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Nonprofit Radio for April 1, 2024: Avoid Technical Debt & Your Technical Roadmap


Jagan Narayanan & Karen Graham: Avoid Technical Debt


Our 24NTC coverage continues, to help you avoid crushing tech debt that would bust your budget and cause you a big headache. Our panel encourages you to manage and maintain your IT infrastructure and software so that costs are managed. They’re Jagan Narayanan, from Fourth Dimension Technologies, and the tech speaker, writer and consultant, Karen Graham.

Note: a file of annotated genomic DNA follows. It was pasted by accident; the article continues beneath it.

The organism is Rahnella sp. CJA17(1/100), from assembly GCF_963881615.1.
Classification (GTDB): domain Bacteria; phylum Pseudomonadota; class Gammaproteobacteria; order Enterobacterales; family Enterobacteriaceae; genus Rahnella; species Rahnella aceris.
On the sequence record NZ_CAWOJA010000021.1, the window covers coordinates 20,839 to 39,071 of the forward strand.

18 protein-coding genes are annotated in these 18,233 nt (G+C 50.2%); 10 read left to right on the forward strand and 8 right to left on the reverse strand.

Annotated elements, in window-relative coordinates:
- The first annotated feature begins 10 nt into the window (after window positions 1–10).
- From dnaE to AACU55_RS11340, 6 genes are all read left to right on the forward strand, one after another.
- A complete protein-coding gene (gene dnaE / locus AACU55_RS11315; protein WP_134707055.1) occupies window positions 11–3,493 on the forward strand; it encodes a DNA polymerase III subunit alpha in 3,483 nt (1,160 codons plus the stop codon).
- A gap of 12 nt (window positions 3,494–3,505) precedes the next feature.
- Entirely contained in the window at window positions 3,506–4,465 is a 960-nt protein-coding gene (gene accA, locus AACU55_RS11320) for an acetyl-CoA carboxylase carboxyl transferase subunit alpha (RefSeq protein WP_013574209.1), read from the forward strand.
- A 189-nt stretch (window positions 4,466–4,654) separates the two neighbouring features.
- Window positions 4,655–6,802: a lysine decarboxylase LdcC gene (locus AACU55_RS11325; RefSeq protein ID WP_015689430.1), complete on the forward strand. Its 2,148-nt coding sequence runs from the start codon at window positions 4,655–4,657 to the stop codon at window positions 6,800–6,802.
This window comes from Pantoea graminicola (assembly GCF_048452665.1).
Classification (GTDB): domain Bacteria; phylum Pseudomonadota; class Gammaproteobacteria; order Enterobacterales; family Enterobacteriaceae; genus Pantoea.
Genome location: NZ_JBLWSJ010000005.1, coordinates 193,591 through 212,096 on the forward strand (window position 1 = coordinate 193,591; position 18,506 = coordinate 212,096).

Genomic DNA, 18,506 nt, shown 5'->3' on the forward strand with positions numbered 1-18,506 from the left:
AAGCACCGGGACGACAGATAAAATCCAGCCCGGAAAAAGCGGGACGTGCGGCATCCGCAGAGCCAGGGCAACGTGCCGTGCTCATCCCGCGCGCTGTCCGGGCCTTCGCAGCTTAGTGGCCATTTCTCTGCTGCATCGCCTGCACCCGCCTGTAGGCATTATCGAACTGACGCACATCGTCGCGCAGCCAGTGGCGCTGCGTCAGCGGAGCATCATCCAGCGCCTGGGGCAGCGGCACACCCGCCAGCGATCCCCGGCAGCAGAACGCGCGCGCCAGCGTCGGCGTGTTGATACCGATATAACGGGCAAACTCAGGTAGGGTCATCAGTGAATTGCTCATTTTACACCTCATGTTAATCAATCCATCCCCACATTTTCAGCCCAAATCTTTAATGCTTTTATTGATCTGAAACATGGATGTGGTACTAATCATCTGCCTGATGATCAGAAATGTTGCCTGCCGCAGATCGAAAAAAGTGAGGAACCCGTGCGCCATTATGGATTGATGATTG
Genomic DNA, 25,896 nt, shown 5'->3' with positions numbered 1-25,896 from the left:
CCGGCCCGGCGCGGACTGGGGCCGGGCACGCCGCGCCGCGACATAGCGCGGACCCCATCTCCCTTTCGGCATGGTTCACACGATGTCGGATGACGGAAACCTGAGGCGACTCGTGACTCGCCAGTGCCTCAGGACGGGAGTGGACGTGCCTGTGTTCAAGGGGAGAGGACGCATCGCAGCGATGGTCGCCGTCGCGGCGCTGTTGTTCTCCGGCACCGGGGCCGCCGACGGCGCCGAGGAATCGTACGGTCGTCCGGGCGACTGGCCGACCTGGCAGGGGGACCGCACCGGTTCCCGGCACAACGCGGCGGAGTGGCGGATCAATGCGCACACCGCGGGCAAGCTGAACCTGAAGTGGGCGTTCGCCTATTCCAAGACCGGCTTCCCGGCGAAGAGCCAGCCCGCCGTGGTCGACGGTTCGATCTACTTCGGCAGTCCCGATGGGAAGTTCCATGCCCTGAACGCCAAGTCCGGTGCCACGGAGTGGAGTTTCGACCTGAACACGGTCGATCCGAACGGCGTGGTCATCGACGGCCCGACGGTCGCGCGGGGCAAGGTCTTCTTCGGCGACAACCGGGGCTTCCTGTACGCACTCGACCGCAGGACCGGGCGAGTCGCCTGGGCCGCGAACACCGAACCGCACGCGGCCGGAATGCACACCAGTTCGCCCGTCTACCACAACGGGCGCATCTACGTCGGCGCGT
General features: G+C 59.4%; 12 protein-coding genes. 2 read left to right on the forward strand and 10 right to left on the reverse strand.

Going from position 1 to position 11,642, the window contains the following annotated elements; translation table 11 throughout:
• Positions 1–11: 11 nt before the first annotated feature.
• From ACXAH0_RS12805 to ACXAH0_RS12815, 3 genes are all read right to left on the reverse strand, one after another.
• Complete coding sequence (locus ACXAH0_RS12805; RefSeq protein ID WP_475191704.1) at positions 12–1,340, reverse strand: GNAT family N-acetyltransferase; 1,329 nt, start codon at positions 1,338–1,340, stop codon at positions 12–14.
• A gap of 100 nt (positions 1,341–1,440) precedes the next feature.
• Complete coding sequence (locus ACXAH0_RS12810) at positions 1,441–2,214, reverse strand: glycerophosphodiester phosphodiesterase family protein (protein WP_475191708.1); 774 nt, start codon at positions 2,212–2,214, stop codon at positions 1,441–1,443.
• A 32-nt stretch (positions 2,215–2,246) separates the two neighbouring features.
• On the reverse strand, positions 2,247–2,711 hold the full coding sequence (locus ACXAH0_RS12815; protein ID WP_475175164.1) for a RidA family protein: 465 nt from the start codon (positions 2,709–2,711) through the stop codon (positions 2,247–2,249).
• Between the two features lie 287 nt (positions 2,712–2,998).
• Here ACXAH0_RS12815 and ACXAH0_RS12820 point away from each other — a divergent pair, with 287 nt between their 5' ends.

Kestryl Lowery:  Your Technical Roadmap

Another way to steer clear of a technology budget crisis is to prioritize and plan your investments. Kestryl Lowrey shares the best practices for creating your tech roadmap. He’s with Cloud for Good.